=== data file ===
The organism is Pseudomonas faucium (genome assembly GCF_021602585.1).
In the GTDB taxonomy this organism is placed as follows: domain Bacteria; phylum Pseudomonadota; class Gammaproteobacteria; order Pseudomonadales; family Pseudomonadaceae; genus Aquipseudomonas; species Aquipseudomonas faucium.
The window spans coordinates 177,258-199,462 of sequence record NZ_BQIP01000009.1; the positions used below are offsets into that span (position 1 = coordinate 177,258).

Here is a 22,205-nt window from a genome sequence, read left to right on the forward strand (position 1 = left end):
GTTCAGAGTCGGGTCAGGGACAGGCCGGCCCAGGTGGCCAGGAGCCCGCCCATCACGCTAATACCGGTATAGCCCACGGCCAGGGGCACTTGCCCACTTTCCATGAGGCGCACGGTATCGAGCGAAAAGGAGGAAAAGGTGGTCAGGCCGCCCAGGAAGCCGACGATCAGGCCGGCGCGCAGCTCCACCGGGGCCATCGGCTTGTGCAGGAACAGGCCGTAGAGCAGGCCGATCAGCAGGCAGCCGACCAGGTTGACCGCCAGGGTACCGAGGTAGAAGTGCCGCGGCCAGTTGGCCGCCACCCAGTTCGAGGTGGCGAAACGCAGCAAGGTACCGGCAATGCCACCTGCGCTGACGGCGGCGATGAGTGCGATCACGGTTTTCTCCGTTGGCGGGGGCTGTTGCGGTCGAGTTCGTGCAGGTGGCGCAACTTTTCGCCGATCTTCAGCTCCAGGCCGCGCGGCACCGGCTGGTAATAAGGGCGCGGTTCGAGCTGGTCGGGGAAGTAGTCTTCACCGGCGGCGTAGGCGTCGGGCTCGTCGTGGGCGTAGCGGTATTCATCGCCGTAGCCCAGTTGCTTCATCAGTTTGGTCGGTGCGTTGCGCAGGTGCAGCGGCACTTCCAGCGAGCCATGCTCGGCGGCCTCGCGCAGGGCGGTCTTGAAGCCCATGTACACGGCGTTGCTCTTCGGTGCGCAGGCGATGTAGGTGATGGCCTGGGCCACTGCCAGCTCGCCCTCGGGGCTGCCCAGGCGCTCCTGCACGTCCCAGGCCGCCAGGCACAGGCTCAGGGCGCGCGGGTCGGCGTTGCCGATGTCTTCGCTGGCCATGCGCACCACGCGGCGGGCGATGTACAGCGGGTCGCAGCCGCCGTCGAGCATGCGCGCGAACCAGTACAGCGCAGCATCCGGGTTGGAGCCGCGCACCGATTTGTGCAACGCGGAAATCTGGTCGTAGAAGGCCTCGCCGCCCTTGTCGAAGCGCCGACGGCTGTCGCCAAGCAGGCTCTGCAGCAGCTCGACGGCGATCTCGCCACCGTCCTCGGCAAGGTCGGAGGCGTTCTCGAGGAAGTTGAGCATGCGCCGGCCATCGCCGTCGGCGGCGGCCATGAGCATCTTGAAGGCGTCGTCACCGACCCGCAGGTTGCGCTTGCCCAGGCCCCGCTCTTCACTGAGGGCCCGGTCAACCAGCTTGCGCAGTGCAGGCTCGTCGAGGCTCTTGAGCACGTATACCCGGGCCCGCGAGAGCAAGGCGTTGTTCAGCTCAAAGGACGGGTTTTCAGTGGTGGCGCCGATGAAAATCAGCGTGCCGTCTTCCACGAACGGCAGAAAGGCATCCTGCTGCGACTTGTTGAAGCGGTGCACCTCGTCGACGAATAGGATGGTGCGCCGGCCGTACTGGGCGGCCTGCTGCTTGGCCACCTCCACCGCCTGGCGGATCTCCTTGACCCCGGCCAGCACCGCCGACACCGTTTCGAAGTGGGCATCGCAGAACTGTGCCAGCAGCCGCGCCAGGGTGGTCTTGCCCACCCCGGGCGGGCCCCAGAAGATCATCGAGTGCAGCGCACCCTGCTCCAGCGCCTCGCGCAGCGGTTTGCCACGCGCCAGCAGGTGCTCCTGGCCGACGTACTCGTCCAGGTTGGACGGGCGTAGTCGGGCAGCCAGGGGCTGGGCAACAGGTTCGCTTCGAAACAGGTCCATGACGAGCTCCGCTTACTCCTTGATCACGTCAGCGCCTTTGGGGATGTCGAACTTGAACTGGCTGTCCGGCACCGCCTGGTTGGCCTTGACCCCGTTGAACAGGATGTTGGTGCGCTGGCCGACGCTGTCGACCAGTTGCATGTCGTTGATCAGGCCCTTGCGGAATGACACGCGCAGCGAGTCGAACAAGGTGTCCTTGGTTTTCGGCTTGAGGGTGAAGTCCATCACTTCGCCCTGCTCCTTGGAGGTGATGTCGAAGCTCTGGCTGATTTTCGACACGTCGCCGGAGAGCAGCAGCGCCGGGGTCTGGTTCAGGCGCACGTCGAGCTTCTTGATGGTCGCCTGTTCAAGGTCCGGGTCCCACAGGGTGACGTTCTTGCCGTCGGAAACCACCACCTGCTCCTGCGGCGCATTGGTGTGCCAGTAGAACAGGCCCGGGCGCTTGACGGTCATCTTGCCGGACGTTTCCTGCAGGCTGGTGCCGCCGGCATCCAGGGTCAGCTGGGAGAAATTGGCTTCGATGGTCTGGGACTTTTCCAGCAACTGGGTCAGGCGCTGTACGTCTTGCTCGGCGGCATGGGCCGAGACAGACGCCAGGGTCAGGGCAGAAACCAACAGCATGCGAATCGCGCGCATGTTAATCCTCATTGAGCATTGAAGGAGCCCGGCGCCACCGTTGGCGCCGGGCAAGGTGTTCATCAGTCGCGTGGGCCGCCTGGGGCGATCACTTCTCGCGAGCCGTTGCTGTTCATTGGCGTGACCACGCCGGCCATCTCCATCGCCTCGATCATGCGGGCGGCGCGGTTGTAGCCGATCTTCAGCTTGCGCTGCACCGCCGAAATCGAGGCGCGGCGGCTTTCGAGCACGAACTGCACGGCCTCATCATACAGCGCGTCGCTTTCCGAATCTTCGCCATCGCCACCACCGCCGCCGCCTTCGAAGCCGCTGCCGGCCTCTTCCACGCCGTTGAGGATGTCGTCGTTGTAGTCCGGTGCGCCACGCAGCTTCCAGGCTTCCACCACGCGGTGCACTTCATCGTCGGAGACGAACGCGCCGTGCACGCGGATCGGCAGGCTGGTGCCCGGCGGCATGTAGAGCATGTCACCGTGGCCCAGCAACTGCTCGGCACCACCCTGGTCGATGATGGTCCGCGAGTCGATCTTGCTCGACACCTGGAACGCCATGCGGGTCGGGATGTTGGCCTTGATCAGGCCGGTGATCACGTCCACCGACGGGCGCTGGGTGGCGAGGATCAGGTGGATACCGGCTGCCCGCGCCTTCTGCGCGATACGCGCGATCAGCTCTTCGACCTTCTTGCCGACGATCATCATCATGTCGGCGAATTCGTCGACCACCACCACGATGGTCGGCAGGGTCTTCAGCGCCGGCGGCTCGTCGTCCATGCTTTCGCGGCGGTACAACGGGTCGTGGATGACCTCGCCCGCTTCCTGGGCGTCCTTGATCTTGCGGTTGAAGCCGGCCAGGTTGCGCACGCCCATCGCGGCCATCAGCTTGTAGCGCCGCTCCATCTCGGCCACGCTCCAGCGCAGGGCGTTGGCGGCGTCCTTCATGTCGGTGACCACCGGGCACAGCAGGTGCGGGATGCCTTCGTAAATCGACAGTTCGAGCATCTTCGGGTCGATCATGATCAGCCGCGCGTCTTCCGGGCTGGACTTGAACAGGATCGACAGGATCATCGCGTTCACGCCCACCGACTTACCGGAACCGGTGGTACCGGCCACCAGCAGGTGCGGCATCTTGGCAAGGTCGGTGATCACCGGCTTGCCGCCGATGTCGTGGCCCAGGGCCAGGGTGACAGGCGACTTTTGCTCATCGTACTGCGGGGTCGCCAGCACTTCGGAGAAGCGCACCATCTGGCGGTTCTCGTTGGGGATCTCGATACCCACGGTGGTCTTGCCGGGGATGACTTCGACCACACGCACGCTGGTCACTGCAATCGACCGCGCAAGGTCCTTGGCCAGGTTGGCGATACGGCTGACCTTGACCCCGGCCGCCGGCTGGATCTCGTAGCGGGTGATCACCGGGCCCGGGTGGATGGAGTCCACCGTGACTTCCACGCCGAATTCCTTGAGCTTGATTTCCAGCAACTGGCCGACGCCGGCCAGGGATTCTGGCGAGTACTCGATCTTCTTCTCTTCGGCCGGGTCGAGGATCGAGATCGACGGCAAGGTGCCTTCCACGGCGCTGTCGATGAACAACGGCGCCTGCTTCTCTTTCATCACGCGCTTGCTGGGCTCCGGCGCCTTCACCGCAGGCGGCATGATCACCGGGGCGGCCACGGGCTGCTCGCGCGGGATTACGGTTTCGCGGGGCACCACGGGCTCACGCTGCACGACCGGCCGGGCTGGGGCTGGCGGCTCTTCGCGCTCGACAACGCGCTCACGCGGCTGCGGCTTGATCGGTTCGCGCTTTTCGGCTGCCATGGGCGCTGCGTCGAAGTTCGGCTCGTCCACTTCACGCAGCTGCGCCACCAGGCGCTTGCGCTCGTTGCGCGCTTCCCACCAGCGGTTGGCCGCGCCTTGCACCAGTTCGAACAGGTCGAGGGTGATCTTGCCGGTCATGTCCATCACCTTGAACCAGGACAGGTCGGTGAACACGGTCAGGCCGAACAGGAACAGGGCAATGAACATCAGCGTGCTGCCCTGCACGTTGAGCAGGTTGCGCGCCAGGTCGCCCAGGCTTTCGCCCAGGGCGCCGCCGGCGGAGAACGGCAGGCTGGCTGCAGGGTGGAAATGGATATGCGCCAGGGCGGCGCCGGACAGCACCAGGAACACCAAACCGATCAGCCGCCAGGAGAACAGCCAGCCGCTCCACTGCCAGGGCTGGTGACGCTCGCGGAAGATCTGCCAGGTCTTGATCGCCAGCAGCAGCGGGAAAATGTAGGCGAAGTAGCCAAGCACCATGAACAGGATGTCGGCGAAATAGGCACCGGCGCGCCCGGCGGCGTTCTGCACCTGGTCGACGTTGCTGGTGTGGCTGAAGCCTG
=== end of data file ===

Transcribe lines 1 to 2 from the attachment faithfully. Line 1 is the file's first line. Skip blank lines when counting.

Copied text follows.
The organism is Pseudomonas faucium (genome assembly GCF_021602585.1).
In the GTDB taxonomy this organism is placed as follows: domain Bacteria; phylum Pseudomonadota; class Gammaproteobacteria; order Pseudomonadales; family Pseudomonadaceae; genus Aquipseudomonas; species Aquipseudomonas faucium.